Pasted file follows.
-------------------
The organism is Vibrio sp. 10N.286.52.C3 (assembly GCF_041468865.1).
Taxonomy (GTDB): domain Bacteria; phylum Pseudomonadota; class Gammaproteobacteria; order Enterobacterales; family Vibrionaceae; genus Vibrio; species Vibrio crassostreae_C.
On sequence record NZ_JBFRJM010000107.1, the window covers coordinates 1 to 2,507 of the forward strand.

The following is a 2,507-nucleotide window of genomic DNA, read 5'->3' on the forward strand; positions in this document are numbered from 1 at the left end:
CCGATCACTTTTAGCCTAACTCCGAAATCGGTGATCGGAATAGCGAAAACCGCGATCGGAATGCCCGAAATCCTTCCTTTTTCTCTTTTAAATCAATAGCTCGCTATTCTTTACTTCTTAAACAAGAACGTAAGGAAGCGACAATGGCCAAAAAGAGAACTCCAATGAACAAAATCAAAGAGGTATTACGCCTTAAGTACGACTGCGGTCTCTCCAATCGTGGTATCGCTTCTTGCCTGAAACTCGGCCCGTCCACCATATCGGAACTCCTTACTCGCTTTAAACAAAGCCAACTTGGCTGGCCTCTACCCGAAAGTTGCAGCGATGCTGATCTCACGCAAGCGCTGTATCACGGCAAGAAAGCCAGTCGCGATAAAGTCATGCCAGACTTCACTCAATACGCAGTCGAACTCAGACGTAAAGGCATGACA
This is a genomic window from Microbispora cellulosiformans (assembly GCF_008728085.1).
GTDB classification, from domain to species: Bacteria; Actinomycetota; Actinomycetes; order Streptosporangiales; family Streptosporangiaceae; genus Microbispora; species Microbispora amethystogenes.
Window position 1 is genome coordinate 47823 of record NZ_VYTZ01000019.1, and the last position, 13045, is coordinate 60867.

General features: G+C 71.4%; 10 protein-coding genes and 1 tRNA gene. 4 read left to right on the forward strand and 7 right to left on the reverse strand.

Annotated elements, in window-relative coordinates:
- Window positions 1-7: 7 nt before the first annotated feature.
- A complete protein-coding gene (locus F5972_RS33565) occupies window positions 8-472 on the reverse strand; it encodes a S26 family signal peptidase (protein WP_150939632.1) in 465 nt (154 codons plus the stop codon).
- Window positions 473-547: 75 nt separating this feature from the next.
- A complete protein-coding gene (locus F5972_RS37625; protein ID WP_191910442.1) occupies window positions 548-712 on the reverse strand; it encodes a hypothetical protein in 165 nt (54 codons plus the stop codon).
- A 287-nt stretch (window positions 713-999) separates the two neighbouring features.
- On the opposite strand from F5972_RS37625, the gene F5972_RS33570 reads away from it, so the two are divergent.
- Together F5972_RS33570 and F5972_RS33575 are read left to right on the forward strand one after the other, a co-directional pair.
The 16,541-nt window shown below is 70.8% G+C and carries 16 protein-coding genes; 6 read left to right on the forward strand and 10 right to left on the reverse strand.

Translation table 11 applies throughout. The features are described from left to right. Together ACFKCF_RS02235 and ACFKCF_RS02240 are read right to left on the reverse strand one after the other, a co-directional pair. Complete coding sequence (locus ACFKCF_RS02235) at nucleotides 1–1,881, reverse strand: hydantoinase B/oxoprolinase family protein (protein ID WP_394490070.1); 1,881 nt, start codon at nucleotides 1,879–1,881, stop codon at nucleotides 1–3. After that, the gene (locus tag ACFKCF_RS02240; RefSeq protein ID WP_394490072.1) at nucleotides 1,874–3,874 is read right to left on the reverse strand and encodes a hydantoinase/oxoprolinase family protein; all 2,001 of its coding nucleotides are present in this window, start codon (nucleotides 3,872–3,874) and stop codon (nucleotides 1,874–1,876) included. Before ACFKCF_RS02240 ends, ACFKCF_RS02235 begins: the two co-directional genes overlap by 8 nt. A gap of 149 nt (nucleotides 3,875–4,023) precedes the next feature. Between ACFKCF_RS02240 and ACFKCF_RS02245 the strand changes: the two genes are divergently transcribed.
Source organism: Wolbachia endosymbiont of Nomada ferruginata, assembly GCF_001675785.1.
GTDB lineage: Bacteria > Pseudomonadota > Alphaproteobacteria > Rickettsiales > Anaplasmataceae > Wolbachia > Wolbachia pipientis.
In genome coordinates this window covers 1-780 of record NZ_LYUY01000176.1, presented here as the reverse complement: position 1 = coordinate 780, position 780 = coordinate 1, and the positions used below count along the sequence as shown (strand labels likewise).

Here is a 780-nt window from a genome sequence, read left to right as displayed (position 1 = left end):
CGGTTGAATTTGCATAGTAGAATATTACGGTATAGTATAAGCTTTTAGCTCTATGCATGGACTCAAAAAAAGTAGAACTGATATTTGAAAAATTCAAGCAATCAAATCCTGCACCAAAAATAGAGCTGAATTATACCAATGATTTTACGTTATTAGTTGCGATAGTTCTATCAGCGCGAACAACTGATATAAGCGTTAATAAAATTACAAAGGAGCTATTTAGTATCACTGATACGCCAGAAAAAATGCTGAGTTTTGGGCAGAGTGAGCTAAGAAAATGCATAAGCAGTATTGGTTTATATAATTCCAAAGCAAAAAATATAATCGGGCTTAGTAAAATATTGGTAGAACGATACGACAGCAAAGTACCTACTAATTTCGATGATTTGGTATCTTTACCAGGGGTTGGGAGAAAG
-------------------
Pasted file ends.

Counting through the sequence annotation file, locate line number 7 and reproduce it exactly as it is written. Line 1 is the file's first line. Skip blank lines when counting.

GTDB classification, from domain to species: Bacteria; Actinomycetota; Actinomycetes; order Streptosporangiales; family Streptosporangiaceae; genus Microbispora; species Microbispora amethystogenes.